This was the first time I worked with Humanity Road directly. I found them open and highly professional. I am impressed with their practical advise and inspired by their passion in helping people in crisis. They were always accessible in Skype, emails etc. when I needed them. It was great experience working with them.
I run a website called crisiscleanup.org. After disaster, hundreds of voluntary organizations use it to coordinate relief efforts. However, the first couple of weeks after disaster, nobody knows who needs help. To help solve this problem, I partnered with Humanity Road and other organizations to open the free 1-800 number for survivors of disasters.
When it counted most, Humanity Road provided digital, remote volunteers to participate in a virtual phone bank. They were able answer phones from survivors in Texas, Oklahoma, and Wyoming. They listened to their stories, and entered their work requests on crisiscleanup.org. I, and those survivors, are in debt to the service Humanity Road volunteers gave when it mattered most.
Humanity Road has an extraordinary responsibility assisting victims of disaster; however, what really goes unnoticed is the effort behind the scenes of their leadership who initiates mutual aid requests for additional volunteer teams to assist in whatever the disaster may be - whether a local or international level disaster. The challenges faced during times of disaster are dynamic yet the Humanity Road team and their past operational experience make for other volunteer organizations, like mine, to be able to contribute effectively and without confusion as instructions are clear and concise. Humanity Road and their volunteers use many of the collaborative tools on the market to their advantage and in doing so, it promotes a culture of information sharing among the teams. I am happy to have the opportunity to provide assistance to Humanity Road and those they serve.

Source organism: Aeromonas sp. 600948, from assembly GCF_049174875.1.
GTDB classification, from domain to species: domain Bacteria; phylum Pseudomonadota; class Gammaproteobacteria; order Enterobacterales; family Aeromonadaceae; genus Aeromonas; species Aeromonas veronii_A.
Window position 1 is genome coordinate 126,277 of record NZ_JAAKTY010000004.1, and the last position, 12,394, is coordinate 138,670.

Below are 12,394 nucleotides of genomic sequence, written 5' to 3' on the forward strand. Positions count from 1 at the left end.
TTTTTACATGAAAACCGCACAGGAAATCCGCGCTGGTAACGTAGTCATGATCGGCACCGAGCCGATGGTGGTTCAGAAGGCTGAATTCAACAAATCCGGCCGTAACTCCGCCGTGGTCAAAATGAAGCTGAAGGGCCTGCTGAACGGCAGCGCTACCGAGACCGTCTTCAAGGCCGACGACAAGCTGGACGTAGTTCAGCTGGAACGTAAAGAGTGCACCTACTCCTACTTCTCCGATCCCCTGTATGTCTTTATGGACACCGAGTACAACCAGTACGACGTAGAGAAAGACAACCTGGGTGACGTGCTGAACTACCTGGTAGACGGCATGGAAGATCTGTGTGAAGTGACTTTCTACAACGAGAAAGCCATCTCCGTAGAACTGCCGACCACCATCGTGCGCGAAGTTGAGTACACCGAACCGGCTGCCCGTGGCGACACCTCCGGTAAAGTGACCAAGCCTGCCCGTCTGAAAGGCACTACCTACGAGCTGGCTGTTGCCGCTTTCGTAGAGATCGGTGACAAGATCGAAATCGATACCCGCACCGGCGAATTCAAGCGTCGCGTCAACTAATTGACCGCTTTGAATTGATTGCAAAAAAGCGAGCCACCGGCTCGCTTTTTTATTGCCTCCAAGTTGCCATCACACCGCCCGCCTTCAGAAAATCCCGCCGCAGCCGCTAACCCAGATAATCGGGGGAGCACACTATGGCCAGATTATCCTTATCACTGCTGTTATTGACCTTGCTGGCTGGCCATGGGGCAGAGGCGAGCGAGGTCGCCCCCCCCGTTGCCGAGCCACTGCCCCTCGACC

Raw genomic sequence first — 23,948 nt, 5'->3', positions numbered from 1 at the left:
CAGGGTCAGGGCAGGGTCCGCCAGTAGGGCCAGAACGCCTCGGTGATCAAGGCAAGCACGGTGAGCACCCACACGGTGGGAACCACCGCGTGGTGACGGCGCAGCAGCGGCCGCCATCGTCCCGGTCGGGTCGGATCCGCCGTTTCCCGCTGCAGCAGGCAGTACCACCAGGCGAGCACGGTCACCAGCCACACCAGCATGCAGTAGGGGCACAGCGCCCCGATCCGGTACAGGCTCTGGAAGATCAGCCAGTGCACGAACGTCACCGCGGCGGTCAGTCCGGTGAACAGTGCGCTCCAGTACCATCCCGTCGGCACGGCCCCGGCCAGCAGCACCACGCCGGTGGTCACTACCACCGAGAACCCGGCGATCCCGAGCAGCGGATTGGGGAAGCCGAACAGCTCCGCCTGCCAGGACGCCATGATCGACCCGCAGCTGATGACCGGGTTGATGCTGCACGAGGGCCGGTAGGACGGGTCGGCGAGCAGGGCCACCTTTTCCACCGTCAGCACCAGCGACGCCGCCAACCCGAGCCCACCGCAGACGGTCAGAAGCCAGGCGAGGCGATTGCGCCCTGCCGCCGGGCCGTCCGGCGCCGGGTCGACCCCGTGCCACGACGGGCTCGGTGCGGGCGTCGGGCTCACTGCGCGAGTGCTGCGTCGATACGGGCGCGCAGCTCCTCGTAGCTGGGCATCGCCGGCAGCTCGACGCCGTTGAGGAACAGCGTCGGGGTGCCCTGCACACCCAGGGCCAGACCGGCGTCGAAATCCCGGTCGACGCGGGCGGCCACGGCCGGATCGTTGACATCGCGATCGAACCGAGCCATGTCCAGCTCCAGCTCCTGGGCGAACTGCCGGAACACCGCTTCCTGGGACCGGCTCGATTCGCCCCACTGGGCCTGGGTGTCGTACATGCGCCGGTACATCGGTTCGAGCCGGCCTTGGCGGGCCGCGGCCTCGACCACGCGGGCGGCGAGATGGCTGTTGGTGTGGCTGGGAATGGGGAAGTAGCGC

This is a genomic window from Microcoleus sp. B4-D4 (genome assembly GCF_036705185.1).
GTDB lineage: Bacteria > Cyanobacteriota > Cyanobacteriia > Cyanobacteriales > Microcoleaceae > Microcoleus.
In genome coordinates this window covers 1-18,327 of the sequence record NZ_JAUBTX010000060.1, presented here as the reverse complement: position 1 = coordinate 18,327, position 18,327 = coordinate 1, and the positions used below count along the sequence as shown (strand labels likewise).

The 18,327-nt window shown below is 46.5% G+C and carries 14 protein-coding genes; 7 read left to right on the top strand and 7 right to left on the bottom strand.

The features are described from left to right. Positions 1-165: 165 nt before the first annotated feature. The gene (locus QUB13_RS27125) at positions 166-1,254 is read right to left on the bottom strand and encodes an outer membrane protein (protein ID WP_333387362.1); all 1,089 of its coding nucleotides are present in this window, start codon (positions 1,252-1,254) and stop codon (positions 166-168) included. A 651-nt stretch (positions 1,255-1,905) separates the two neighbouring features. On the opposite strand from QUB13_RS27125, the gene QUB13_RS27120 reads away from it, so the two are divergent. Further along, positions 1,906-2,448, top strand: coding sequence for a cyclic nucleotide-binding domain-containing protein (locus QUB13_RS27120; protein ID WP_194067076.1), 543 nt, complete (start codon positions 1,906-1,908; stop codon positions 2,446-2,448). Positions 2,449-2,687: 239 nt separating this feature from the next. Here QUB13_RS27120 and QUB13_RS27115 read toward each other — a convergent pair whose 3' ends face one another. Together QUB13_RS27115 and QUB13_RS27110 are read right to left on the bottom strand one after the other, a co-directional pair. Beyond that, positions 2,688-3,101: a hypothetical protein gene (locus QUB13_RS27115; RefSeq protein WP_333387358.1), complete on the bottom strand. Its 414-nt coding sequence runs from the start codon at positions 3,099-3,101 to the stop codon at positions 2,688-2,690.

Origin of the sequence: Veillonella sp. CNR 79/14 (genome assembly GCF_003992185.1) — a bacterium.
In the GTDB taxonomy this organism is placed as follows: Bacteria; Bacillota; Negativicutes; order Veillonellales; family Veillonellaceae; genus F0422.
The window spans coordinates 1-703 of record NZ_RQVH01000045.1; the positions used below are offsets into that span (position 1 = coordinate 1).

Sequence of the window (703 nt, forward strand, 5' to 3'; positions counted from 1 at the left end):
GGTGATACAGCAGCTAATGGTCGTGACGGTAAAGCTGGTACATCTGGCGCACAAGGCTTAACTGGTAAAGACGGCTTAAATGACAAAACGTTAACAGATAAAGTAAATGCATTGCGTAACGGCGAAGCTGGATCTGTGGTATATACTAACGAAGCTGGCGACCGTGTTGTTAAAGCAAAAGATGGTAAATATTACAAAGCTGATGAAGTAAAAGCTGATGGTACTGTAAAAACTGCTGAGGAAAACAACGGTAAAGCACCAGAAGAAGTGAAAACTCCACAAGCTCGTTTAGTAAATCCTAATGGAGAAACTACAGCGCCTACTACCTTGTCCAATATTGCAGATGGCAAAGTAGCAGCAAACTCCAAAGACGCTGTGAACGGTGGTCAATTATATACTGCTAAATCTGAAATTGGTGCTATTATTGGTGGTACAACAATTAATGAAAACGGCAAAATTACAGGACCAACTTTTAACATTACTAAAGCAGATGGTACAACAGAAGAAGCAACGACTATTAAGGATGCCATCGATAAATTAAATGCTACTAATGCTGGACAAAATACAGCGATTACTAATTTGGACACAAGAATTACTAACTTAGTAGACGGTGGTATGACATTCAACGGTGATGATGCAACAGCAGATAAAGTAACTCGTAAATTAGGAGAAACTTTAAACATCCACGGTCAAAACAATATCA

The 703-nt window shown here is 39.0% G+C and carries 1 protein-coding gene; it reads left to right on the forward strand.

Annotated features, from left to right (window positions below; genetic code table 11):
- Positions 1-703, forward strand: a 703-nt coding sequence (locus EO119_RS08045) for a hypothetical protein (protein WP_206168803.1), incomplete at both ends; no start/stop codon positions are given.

I'm a medical doctor and I lead disaster response teams. I've led teams for the US Navy, FEMA, the Roddenberry Foundation, and others in Iraq, Afghanistan, Katrina, Port-au-Prince, Banda Aceh, Tacloban, Kathmandu, Izmit, and more. Over the past several years I've come to expect to see Humanity Road at work by the time I arrive in any event and that's been consistently so, including the most recent Nepalese Earthquake. Cat and her team were coordinating communications between dozens of organizations inside the first three days after the earthquake and they continued through my own ten-day team deployment there and back. I was able to ask her team questions while we prepared for deployment and get answers relayed from experts within hours. I was able to give her updates from our work in the foothills of the Himalayas and her team relayed our status and our needs to other teams within minutes. I now consider Humanity Road an integral asset for us during responses and I seek them out before I go anywhere. One of the most valuable attributes any of us can ask for is professional reliability and Humanity Road is there, every time. Speaking for my own teams, remembering far-away nights in the dark linked only by satellite phone, Cat and her volunteers have our deep thanks.
Two months ago I came across Humanity Road while doing research for my Master Thesis on improving online data repositories for humanitarian logistics and I decided to give it a go for the following reasons: A) I believe that the idea behind Humanity Road and what they are doing to support disaster response shows great promise as the world keeps globalizing and more an more people get access to the internet and B) to learn more about the world of humanitarian logistics.
It goes to show that I was right to join for these reasons, since when I joined I immediately landed in the response to Cyclone Pam and could experience first hand what a difference HR can make in the world. Furthermore, Vice President Cat Graham has been exceptionally helpful in answering all my questions and aiding me in better understanding the world of humanitarian logistics. All in all, I'm very happy I joined HR!